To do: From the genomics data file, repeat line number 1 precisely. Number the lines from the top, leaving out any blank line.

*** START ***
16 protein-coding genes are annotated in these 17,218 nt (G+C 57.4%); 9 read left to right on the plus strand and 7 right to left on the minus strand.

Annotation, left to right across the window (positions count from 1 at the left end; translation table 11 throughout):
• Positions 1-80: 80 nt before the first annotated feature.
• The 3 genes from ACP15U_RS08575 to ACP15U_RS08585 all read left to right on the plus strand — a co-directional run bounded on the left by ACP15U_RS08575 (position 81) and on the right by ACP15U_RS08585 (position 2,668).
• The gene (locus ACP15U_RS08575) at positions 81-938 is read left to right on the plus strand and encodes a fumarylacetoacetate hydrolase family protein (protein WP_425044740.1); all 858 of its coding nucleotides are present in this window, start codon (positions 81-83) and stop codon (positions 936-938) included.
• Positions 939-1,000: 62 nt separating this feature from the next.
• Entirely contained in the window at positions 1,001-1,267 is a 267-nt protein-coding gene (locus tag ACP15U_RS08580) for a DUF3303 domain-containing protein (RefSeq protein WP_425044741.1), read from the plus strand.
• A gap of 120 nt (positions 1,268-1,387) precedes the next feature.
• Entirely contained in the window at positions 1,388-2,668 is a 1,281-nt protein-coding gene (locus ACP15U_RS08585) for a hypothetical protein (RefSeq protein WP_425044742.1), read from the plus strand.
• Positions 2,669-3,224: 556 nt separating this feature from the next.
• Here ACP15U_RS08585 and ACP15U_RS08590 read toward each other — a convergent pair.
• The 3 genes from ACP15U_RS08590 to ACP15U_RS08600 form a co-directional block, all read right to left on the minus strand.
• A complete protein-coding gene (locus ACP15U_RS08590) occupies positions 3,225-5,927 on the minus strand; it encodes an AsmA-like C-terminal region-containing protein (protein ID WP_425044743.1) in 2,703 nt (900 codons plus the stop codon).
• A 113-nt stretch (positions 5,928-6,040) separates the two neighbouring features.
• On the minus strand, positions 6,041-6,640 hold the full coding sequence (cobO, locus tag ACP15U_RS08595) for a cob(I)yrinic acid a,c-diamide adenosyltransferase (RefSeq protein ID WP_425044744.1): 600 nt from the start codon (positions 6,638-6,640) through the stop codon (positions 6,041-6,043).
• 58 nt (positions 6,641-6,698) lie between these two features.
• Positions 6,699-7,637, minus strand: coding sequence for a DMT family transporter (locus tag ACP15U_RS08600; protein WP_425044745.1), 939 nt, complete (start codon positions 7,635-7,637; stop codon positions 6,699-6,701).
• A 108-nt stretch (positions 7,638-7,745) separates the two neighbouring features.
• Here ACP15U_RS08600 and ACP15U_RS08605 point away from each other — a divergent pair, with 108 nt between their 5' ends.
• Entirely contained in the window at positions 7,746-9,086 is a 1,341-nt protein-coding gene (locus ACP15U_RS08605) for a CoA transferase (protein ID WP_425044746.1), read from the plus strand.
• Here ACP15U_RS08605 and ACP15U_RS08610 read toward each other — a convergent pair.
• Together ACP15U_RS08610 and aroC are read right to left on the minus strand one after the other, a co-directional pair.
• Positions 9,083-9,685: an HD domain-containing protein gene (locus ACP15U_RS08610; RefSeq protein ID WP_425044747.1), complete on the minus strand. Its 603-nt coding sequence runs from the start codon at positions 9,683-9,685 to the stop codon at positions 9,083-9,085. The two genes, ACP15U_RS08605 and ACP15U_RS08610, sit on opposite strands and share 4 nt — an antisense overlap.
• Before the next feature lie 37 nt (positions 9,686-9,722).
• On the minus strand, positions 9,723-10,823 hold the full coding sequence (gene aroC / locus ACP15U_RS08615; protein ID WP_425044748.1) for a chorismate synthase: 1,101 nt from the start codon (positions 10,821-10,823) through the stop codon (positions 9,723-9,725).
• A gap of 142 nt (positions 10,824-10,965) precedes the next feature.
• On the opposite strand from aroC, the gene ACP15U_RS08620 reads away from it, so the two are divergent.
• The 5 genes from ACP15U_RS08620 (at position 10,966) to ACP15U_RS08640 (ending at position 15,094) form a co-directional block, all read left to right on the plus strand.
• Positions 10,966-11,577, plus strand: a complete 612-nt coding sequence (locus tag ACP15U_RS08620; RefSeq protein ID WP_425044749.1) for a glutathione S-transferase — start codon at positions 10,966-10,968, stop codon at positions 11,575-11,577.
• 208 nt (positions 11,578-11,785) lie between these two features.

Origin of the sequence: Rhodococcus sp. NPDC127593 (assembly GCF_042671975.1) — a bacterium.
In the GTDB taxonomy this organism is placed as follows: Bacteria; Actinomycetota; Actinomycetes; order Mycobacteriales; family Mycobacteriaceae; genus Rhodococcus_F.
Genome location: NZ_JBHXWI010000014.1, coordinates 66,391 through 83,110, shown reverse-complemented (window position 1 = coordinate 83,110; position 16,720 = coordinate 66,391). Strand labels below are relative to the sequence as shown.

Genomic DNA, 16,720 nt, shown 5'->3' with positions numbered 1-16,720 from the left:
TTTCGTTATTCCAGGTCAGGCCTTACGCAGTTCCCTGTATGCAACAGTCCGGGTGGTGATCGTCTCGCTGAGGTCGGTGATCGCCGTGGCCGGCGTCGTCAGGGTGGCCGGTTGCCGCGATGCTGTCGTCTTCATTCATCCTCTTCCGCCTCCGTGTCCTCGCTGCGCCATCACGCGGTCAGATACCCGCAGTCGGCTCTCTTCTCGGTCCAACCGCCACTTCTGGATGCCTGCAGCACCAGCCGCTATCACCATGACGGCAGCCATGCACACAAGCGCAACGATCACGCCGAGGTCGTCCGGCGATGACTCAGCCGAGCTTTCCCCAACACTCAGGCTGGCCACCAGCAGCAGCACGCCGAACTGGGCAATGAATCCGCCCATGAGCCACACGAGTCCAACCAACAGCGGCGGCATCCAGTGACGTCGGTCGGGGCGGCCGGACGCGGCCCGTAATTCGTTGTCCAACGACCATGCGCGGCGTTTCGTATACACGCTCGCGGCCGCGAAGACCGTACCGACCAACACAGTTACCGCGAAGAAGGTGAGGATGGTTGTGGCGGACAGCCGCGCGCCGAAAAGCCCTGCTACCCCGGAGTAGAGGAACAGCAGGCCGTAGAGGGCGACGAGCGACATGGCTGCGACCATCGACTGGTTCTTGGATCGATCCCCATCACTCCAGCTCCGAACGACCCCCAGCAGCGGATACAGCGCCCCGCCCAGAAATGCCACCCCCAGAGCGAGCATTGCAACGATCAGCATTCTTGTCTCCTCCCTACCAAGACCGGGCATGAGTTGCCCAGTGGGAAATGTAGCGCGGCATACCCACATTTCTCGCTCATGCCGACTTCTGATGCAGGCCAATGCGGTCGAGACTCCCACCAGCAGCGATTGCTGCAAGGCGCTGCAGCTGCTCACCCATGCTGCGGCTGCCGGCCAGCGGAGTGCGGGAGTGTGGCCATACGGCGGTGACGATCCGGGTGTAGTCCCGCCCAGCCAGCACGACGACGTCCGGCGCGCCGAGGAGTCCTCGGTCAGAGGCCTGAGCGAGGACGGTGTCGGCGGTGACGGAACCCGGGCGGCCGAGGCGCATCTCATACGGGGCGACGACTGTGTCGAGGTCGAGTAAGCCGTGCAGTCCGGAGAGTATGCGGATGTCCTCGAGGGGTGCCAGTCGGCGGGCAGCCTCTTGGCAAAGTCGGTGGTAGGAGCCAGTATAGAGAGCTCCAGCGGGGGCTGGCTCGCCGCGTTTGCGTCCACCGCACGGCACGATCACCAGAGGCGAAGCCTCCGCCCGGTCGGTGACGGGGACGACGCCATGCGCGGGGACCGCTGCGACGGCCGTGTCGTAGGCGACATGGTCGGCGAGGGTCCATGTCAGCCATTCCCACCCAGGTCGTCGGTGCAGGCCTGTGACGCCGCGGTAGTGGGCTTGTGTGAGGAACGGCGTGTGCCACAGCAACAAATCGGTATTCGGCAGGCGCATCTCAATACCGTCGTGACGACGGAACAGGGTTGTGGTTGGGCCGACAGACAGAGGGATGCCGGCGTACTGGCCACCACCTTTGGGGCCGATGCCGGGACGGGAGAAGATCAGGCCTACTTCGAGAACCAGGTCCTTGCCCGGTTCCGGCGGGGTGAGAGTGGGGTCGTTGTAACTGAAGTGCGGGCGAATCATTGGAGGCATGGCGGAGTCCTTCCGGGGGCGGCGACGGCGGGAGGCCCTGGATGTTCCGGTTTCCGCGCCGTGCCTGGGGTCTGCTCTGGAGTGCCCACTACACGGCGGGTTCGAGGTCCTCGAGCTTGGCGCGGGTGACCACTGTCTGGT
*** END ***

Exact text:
16 protein-coding genes are annotated in these 17,218 nt (G+C 57.4%); 9 read left to right on the plus strand and 7 right to left on the minus strand.